Back Pain and Exercise – What is my Directional Preference and why does it matter to me

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Taylor Sipos

Back pain is one of the leading causes of pain and disability in the world. Conditions and injuries such as spinal stenosis and disc herniations can interrupt your activities of daily life and recreation. Luckily, we know that physiotherapy and exercise help the majority of back pain sufferers. Physiotherapists have a recognized expertise in prescribing movement and strength-based exercises to help in your recovery. One of the frameworks physiotherapists use to help them decide which types of exercises will help you is directional preferences.

A directional preference is when a movement in a certain direction is associated with a reduction in low back pain. This means that when you exercise in your back’s “preferred position” the exercises should be more comfortable and effective.

When it comes to the low back, the 2 main movements that typically present as a directional preference are flexion and extension. Flexion is when you bend your low back forward, and occurs when you sit, bend over to tie your shoes or pick something up off the floor. Extension is when you bend your spine backwards and occurs when you stand, walk and lie on your stomach.

Additionally, some people with back pain do not experience significant improvement with either of these movements. We refer to these patients as having a neutral preference and recommend the use of neutral in exercises as this should be the most comfortable posture. Most people can exercise safely and comfortably in a neutral posture.

If you find that sitting and bending forward relieves your pain, you most likely have a flexion preference. Conversely, if you find that bending backwards or walking relieves your pain you most likely have an extension preference. If you find that there is no clear pattern on what relieves your pain or provokes it, you most likely should exercise in a neutral preference.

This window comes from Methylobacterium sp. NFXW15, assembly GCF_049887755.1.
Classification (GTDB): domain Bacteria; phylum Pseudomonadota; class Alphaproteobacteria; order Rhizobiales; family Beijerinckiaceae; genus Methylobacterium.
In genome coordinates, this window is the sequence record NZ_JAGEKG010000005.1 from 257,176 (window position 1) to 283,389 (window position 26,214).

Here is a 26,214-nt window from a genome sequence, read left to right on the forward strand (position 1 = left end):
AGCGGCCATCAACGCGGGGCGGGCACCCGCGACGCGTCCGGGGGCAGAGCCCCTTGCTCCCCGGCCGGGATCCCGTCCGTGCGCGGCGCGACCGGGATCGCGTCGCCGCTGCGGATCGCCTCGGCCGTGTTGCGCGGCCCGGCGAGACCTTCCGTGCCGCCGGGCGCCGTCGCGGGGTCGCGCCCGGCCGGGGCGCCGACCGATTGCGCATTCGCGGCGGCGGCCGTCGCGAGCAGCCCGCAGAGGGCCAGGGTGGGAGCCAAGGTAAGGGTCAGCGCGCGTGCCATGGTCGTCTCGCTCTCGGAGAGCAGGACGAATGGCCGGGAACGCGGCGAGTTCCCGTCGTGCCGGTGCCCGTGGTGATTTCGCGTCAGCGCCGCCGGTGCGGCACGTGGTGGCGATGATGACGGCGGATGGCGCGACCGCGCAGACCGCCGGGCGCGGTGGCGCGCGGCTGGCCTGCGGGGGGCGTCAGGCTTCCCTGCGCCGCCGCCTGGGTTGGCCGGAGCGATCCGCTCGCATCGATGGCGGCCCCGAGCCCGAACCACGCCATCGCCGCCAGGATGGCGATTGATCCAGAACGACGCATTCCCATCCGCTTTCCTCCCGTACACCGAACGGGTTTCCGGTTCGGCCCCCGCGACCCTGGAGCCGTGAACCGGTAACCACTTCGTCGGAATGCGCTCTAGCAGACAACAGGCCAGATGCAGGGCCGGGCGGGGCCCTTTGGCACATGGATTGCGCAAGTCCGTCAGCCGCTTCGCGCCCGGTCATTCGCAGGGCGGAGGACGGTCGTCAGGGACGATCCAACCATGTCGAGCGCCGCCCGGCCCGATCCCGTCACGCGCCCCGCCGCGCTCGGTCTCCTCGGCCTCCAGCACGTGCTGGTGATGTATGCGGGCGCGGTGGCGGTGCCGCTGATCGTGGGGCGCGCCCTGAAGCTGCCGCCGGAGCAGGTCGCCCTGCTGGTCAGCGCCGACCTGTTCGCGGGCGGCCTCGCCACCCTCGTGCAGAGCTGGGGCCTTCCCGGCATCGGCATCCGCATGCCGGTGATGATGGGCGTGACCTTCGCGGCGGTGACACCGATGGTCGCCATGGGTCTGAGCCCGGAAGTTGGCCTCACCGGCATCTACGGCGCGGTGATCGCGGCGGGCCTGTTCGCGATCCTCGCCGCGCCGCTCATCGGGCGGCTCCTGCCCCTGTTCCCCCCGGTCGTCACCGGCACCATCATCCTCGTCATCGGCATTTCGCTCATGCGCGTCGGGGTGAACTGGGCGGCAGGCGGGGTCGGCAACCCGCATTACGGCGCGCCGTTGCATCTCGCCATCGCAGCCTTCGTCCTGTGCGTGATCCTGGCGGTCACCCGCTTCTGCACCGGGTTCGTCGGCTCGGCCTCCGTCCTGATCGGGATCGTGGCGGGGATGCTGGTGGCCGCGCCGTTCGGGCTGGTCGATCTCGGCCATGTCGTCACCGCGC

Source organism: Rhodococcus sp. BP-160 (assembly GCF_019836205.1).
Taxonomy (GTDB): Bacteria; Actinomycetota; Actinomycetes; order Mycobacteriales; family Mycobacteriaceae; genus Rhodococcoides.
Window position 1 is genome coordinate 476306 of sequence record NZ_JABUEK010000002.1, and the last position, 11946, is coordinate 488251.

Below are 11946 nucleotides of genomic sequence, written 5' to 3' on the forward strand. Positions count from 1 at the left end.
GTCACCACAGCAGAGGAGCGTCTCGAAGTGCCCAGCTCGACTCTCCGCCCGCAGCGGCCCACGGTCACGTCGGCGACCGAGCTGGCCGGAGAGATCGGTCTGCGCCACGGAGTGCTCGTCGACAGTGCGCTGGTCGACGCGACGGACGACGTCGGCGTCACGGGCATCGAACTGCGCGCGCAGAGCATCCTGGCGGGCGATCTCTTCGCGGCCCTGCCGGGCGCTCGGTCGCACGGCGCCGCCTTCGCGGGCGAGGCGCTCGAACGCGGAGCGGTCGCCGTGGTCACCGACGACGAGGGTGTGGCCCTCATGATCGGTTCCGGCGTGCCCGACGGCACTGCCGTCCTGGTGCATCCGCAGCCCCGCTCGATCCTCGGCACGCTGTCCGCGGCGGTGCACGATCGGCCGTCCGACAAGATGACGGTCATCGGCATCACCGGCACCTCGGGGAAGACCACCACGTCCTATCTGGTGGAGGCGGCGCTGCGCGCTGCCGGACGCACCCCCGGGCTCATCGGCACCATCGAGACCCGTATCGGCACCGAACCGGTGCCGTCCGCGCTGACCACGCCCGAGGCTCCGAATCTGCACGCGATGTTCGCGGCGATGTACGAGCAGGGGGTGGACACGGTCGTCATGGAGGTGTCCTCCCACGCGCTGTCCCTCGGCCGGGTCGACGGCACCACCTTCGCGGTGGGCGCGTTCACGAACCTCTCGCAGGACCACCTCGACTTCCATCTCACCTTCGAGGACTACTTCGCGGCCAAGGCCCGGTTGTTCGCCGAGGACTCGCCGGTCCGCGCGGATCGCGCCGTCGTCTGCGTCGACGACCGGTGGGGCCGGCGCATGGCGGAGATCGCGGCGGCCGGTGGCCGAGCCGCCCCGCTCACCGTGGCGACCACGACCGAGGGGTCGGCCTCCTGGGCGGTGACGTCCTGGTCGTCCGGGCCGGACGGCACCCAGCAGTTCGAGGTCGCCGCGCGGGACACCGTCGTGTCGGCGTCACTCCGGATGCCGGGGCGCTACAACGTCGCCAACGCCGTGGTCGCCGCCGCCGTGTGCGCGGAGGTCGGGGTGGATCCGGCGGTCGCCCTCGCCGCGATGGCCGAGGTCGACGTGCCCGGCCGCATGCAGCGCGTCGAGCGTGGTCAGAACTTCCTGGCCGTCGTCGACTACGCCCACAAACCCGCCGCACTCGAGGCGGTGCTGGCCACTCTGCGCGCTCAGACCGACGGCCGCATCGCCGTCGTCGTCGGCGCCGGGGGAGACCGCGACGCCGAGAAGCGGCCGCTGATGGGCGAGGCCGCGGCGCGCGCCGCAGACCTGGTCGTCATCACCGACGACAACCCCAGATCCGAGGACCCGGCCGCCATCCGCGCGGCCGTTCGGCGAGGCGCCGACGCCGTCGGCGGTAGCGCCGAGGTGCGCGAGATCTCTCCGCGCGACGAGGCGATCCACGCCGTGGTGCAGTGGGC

To summarize, most backs exhibit one of three Directional Preferences:

1 Flexion preference – your back prefers forward bending
2 Extension preference – your back prefers backward bending
3 Neutral preference – your back is best if you keep it in neutral. It irritates if you go into more flexion or more extension.

Why is it important to find my directional preference?

Our therapists use the designation of Directional Preference to choose exercise programs. This well-established format is used world-wide. It is successful at helping people become more active because it respects the fact that even two people with the same diagnosis can have completely different directional preferences!

For example, although most people with spinal stenosis will prefer flexion, there is a small group of people who will do better with extension. It is important to consider this instead of giving all spinal stenosis patients generic flexion exercises.

Additionally, a diagnosis of disc-related back pain gives limited insight into the type of exercise you need. Some backs will need flexion whereas others will do better with extension. These variabilities are why it is essential to know your Directional Preference to engage in safe exercise at this time in your recovery.

If you would like a therapist to help you determine your directional preference so that you can exercise more effectively, you can book an appointment with one of our physiotherapists, massage therapists, kinesiologist or chiropractor by calling the clinic at (416) 925-4687 or emailing us at

This service pro­vides gen­eral infor­ma­tion and dis­cus­sion about therapy, health and related sub­jects. It is not meant to replace advice and/or treatment from your health care professional.